Part of an ongoing, irregular series of historical articles called True Crime: Bay Ridge.
At about 2:30 a.m. on Friday, November 7, 1952, residents of 6823 Ridge Boulevard flooded the street, huddling in their pajamas, even though it was 36 degrees outside with the wind chill; there was a fire in the building. After putting it out, firefighters followed the one-alarm blaze to its source—an apartment on the second floor—and broke down the door. They found Helen Olsen just inside, dead, in the foyer, “where she had apparently fallen after a desperate attempt to escape the blazing apartment,” the Brooklyn Eagle reported.
“She lay, magnificent in death and naked as the day she was born, on the floor just inside her own doorsill,” a magazine later reported, rather floridly. “Her outstretched arms told only too graphically how narrowly she had missed reaching the revivifying fresh air. How close she had been when the gaseous poison of the smoke filled her lungs and cut her down.”
It looked like a routine accident, and it might have been written off as such, if a week later an anonymous tipster hadn’t called the Eagle. Look at the boyfriend, she’d said.
But first investigators had to figure out who her boyfriend was.
The Eagle waffled on the details about Olsen. One article calls her Helen Olsen Gjelland. The small item about the fire says her husband, a seaman, was away; all subsequent articles refer to her as a divorcée. The fullest account of her death I found comes from the May 1956 issue of True Crime, though its salacious headline—“Last Orgy of a Blond Barfly” (!)—suggests its lurid details and novelistic dialogue might be exaggerated for maximum tawdriness. (“She liked her booze and she was just crazy about men,” the subhed proclaims. “Too bad that she couldn’t handle both at the same time!”)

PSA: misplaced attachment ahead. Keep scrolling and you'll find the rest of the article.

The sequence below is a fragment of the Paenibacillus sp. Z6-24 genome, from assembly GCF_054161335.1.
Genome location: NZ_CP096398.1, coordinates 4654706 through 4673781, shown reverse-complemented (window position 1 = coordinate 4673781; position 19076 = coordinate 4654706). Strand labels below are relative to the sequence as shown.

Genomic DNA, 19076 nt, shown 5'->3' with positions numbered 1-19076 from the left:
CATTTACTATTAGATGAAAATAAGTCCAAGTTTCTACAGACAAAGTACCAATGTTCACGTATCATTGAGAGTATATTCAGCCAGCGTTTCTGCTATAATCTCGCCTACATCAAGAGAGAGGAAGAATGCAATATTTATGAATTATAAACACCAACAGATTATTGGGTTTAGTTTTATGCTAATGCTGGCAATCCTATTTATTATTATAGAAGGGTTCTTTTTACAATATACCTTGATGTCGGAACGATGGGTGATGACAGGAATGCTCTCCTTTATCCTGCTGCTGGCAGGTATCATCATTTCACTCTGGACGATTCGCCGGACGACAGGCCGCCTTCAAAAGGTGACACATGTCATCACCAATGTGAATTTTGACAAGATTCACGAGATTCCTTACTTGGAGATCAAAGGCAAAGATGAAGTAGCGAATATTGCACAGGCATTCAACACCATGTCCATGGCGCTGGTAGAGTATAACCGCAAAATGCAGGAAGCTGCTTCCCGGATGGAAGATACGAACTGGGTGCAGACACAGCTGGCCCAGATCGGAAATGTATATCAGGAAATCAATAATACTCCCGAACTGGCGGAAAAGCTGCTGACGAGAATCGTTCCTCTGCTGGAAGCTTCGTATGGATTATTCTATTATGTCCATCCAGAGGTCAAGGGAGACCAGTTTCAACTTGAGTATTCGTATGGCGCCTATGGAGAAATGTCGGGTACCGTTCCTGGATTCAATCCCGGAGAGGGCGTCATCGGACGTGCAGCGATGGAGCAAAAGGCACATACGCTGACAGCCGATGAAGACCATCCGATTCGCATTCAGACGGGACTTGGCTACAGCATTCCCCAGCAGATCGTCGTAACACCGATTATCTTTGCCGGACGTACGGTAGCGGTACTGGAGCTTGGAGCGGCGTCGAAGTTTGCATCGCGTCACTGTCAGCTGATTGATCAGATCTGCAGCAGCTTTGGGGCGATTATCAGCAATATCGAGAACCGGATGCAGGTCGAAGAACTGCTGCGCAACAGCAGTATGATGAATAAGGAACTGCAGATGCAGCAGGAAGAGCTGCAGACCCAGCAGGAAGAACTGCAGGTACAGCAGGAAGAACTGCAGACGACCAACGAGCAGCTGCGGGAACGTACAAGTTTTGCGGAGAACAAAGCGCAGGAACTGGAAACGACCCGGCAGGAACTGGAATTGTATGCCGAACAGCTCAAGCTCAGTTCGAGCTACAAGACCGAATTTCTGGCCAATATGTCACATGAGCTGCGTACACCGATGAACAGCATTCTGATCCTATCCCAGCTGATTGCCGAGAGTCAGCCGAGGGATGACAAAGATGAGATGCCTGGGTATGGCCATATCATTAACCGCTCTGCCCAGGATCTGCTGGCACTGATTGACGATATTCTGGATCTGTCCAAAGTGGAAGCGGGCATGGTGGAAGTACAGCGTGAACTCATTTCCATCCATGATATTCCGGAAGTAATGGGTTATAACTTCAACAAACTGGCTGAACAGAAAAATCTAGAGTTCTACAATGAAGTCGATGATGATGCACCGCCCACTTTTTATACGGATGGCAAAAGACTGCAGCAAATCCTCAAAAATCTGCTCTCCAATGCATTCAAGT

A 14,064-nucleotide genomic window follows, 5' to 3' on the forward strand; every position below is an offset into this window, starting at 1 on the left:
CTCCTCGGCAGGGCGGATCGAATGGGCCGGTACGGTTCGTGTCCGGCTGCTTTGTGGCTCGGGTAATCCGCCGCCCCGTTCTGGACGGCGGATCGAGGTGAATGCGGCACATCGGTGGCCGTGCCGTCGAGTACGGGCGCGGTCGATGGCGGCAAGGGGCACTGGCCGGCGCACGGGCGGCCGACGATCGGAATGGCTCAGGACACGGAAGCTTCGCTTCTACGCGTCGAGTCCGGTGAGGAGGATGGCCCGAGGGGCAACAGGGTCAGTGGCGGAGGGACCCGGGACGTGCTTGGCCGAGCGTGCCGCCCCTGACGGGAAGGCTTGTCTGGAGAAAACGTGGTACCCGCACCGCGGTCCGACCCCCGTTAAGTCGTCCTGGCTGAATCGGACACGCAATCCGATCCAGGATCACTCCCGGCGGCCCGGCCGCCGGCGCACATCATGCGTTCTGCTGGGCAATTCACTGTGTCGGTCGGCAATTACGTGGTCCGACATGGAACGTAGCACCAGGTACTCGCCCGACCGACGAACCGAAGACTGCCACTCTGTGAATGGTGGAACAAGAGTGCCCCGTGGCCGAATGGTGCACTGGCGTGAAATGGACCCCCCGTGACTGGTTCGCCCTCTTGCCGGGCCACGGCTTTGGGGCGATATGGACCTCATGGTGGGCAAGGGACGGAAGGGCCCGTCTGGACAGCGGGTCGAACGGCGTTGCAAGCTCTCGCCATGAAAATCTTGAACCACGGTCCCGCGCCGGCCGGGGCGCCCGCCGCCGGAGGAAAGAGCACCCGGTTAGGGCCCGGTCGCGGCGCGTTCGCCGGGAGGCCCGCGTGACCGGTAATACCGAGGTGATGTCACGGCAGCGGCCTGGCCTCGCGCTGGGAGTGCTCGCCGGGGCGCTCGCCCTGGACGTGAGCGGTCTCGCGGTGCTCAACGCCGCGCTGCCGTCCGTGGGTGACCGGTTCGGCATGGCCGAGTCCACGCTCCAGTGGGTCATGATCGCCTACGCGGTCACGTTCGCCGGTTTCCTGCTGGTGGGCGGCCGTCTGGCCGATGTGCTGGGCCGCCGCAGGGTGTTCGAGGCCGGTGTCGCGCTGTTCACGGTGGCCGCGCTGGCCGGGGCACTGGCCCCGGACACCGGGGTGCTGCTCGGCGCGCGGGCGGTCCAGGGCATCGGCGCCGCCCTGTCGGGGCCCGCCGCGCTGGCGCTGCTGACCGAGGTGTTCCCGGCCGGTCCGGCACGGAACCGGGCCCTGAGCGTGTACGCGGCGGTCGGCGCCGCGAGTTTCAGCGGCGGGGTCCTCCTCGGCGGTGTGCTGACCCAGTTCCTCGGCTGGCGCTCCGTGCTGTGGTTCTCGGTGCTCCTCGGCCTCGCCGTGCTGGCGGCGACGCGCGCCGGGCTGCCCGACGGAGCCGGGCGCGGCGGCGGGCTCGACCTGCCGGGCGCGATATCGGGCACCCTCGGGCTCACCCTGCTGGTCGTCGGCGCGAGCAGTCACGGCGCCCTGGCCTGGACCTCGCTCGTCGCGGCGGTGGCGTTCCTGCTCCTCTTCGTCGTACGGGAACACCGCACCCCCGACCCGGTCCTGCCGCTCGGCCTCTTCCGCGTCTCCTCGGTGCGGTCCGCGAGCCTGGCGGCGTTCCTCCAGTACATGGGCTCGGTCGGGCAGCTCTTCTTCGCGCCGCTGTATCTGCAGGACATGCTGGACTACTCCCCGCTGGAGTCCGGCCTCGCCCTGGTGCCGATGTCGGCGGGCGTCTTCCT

But byliner Stephen R. Hoyt’s reporting, if considered with skepticism, fills in many of the holes left in the cursory daily reporting. According to his piece, Olsen was twice divorced. She also “had everything a woman might reasonably want.”
She was tall, with the magnificently proportioned figure of a Viking goddess. She had a beautiful face crowned by a glory of natural golden hair. She had three lovely children and a man who was slavishly devoted to her.
Yet Helen Olsen was desperately, unrelentingly unhappy. Her face and figure had led her to nothing but trouble. Her three children by her two divorced husbands had been taken away from her. The one man who really loved her—her fiancé—was away at sea most of the time. She had no choice, she felt, but to solace herself with lesser men, and with the whiskey bottle.
Olsen was a well-known habituée of the local bars, according to True Crime. “There wasn’t one that Helen had missed,” the magazine reported. “Drunk or sober, her radiant presence was like a breath of fresh air in the murky barrooms of Bay Ridge. Everyone knew her.”
So detectives started canvassing them, hunting for leads, because on closer inspection the fire didn’t look quite right—it started in the closet, but Olsen hadn’t hung up her clothes; there were no matches or cigarette butts in the bedroom; and there were two whiskey glasses in her kitchen, only one of which bore lipstick. Soon they found the woman who had called Eagle reporter Dave Engel and said, “It isn’t what the police think. That woman was deliberately set on fire.” (The Brooklyn Eagle not only forwarded this tip to authorities but also sat on the story so as not to disturb the investigation—which would be almost unthinkable today. “This is an example of what an alert citizen, in co-operation with a public-spirited newspaper, can do,” the district attorney said, adding thanks for “subordinating a news story to the public good without fanfare.”)